"Genius is in-born, may it never be still-born."

"Oysters, irritated by grains of sand, give birth to pearls. Brains, irritated by curiosity, give birth to ideas."

"Brainpower is the bridge to the future; it is what transports you from wishful thinking to willful doing."

"Unless you keep learning & growing, the status quo has no status."

Thursday, February 19, 2009


[Extracted & adapted from the 'Optimum Performance Technologies' weblog.]

Undoubtedly, Tony Buzan should be credited for starting the ball rolling for Mind-Mapping in the late seventies/early eighties. He certainly took a brave stance.

Whether he originated the idea is still debatable, because I strongly believe that the clustering technique (as originally envisaged by Gabrielle Rico in her debut book, 'Writing the Natural Way', in the early eighties) is the precursor to the Mind-Mapping technique.

I still owned the original releases of two books written by Tony Buzan, in which he introduced Mind-Mapping during those days:

- 'Make the Most of Your Mind';

- 'Use Both Sides of Your Brain';

Going back into these two books & comparing them with the current book under review, I am very surprised to note that there are not much differences from the the intellectual standpoint.

Despite the fact that more than three decades had already transpired, there are no new enhancements for readers, except, may be readers now get to see Mind-Maps in colour.

Surprisingly, Tony Buzan is still pursuing the dogmatic approach of putting every issue from a centralised position, & viewing all the connected issues in a radially-outward perspective.

Beyond this singular aspect, he doesn't have any new ideas to share with readers. Sad to say, Tony Buzan is clearly running out of steam. All his new & subsequent books still follow doggedly the same old formula.

In fact, most of his new books are often rehashed &/or mildly expanded from the foregoing two books.

Many of his disciples who have written similar books even follow the master's footsteps, with the exception of Dilip Mukerjea, who has in recent years leaped away to create Splash Maps, Lifescapes (in the form of a Question Mark & Journalist's Questions) & adaptations of Storyboarding, & Story Grid.

I am not saying Mind-Mapping is obsolete. It still works, & has its merits, but it has severe limitations.

In today's chaotic business world, not every issue can be centralised in perspective.

Even in the educational arena, Mind-Mapping has its fair share of problems in application.

Let me share with readers a true case in Singapore, as reported in the 'Straits Times', a local newspaper, a few years ago.

According to the then-principal of Raffles Girls' School, a top-ranked secondary school, the school invested heavily in getting students to learn & apply Mind-Mapping in their studies. Every teacher & student was very excited. Every student was proud of her colourful Mind-Maps.

However, when the final exams came, all the girls just abandoned Mind-Mapping & went back to the old habit of note-making. To them, Mind-Mapping seemed more like a luxury, & to their chagrin, they didn't work as expected.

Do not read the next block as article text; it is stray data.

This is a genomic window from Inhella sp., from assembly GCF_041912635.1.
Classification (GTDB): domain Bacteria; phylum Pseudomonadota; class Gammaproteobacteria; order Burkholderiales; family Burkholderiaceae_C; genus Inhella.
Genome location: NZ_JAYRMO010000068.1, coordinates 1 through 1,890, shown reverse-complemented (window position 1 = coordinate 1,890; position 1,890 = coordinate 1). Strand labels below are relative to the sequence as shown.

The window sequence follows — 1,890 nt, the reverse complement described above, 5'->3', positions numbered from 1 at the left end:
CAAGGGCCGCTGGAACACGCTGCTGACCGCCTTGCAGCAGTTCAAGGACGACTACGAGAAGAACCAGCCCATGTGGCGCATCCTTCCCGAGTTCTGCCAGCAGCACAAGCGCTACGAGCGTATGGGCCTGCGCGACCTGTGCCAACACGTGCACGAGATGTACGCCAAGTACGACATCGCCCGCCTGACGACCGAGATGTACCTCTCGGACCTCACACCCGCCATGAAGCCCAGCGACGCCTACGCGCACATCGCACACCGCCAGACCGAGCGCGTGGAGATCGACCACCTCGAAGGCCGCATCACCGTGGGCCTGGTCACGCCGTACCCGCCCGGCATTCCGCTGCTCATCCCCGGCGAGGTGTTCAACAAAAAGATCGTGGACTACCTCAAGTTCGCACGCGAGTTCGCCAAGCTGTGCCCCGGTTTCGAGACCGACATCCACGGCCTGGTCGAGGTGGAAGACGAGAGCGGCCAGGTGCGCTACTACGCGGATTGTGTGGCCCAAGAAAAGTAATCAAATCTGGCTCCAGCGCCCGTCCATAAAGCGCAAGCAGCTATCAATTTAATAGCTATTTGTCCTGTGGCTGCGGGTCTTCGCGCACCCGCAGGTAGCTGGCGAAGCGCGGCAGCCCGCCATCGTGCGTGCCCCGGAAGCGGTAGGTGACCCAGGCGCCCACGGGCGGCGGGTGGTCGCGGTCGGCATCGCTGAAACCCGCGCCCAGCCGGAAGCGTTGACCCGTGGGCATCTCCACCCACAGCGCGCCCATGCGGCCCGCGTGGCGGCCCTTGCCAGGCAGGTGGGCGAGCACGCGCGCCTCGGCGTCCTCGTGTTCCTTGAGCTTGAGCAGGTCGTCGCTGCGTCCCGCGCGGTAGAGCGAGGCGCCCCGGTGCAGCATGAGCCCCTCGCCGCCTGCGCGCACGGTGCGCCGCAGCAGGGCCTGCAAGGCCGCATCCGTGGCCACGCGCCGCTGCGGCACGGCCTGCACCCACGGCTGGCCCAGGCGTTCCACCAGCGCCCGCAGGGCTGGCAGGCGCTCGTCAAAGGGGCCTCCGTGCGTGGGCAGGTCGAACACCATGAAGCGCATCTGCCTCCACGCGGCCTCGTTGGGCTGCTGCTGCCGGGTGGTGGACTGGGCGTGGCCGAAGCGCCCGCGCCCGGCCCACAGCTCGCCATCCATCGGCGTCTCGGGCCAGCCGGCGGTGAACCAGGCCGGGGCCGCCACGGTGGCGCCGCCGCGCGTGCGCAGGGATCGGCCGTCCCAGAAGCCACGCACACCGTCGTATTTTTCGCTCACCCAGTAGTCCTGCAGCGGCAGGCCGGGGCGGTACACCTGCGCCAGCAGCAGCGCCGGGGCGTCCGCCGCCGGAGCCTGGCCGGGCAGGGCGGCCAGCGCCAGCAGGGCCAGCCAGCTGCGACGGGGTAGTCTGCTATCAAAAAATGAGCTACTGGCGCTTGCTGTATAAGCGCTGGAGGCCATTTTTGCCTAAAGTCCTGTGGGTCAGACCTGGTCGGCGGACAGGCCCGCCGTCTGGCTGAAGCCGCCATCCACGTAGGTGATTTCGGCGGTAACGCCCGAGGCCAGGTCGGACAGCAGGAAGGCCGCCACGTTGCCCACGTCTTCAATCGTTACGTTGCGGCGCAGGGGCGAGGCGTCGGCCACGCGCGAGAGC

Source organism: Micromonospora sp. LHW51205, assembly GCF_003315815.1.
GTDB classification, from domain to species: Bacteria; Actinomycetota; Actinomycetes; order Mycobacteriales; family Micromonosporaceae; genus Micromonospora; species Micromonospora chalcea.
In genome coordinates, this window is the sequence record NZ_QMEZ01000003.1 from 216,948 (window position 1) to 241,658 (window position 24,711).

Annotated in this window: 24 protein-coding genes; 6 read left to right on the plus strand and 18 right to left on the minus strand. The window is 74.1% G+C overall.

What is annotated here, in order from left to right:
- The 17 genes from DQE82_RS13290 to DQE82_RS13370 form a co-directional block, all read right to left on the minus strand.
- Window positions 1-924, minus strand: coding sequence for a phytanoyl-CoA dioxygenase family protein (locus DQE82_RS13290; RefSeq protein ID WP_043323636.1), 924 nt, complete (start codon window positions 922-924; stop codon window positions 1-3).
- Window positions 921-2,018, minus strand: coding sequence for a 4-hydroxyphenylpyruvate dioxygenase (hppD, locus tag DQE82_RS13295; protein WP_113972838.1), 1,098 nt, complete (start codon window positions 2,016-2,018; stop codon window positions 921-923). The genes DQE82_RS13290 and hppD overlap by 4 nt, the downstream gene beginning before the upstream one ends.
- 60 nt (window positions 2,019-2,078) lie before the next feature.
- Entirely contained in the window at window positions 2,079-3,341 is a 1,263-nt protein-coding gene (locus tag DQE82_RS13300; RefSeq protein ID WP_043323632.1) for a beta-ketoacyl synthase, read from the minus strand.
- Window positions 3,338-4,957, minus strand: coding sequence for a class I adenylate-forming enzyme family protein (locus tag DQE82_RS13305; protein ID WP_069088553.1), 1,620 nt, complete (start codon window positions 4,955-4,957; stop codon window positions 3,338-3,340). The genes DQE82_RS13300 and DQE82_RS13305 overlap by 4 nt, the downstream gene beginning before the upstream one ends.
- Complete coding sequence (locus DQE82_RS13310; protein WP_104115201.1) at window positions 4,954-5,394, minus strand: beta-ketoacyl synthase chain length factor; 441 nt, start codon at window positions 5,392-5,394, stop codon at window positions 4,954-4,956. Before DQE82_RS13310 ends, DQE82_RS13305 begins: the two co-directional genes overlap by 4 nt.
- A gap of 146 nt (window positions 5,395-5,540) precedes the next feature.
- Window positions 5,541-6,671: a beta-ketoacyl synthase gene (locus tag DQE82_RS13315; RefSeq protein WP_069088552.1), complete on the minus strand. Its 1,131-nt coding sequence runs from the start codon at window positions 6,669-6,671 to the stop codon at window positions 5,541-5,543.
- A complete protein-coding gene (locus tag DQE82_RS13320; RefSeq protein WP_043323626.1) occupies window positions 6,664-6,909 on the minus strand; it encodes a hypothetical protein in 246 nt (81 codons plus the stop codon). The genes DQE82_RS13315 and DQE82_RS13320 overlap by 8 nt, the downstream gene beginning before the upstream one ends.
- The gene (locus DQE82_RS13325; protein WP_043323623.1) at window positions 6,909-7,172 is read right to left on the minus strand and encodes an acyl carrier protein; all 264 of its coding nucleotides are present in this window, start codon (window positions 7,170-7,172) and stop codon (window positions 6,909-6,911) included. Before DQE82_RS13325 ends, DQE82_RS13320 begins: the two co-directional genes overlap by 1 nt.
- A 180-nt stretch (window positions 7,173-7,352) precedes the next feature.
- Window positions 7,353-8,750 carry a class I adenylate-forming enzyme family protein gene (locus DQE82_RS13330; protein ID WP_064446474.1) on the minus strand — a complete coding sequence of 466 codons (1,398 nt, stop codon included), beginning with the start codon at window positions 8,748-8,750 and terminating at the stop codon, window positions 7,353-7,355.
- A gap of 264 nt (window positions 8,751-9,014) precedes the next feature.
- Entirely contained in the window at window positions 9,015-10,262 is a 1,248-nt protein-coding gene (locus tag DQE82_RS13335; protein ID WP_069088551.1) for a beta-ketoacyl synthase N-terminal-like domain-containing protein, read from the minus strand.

My own analysis is this:

You can only apply Mind-Mapping to some subjects in the academic curriculum, but not all.

For example, Fish-Bone Diagramming & Time Lines (or Transitive-Order Diagramming, an expanded variation) would be more effective for history lessons.

A Story Grid would serve English Literature more effectively.

Concept Maps & Vee-Diagramming would be more ideal for navigating science subjects.

Coming back to the current book under review, I wish to say this: Mind-Mapping alone is not going to help you solve all your problems, whether gathering/organising information or generating ideas. The Mind-Maps just look good on paper in most instances.

You need a smorgasbord of visual tools!

Just imagine you only have a screw driver in your tool-box!

For readers who are keen to explore beyond traditional Mind-Mapping, they should take a look at the following resources:

- 'Thinking Visually: Business Applications of Fourteen Core Diagrams', by Malcolm Craig;

- 'Rapid Problem Solving with Post-It Notes', by David Straker;

- 'The Power of 2 x 2 Matrix: Using 2 x 2 Thinking to Solve Business Problems', by Alex Lowly & Phil Hood;

- 'Visible Thinking: Unlocking Causal Mapping for Practical Business Results', by John Bryson;

- 'Beyond Words', by Milli Sonneman;

- 'The Marketer's Visual Toolkit', by Terry Richey;

In the realm of strategic planning, I reckon 'Reinventing Communication: A Guide to Using Visual Language for Planning' by Larry Raymond would be an excellent resource.

Even Nancy Margulies' Mind-scapes as envisaged in her 'Mapping InnerSpace' &/or 'Visual Thinking: Tools for Mapping Ideas' can help you deliberately move away from Tony Buzan's standard routines. In other words, you can start your idea from anywhere you like.

For readers who just want a quick & broad understanding of visual thinking perspectives, I would recommend Robert Horn's 'Visual Language: Global Communication for the 21st Century'.

No comments: